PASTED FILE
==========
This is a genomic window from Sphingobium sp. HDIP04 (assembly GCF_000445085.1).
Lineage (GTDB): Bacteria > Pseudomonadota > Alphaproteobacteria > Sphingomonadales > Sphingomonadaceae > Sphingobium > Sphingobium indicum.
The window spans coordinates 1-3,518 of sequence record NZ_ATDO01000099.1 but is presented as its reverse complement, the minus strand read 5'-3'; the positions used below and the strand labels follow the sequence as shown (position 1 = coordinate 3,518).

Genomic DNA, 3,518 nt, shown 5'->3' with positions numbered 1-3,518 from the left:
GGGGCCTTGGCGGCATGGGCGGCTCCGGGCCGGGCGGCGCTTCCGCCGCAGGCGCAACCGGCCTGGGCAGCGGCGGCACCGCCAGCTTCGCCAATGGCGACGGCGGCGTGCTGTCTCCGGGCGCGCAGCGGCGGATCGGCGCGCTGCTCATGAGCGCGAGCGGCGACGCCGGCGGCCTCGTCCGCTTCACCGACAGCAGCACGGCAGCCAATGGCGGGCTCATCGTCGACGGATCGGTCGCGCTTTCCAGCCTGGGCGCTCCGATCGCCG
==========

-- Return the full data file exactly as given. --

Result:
This is a genomic window from Sphingobium sp. HDIP04 (assembly GCF_000445085.1).
Lineage (GTDB): Bacteria > Pseudomonadota > Alphaproteobacteria > Sphingomonadales > Sphingomonadaceae > Sphingobium > Sphingobium indicum.
The window spans coordinates 1-3,518 of sequence record NZ_ATDO01000099.1 but is presented as its reverse complement, the minus strand read 5'-3'; the positions used below and the strand labels follow the sequence as shown (position 1 = coordinate 3,518).

Genomic DNA, 3,518 nt, shown 5'->3' with positions numbered 1-3,518 from the left:
GGGGCCTTGGCGGCATGGGCGGCTCCGGGCCGGGCGGCGCTTCCGCCGCAGGCGCAACCGGCCTGGGCAGCGGCGGCACCGCCAGCTTCGCCAATGGCGACGGCGGCGTGCTGTCTCCGGGCGCGCAGCGGCGGATCGGCGCGCTGCTCATGAGCGCGAGCGGCGACGCCGGCGGCCTCGTCCGCTTCACCGACAGCAGCACGGCAGCCAATGGCGGGCTCATCGTCGACGGATCGGTCGCGCTTTCCAGCCTGGGCGCTCCGATCGCCG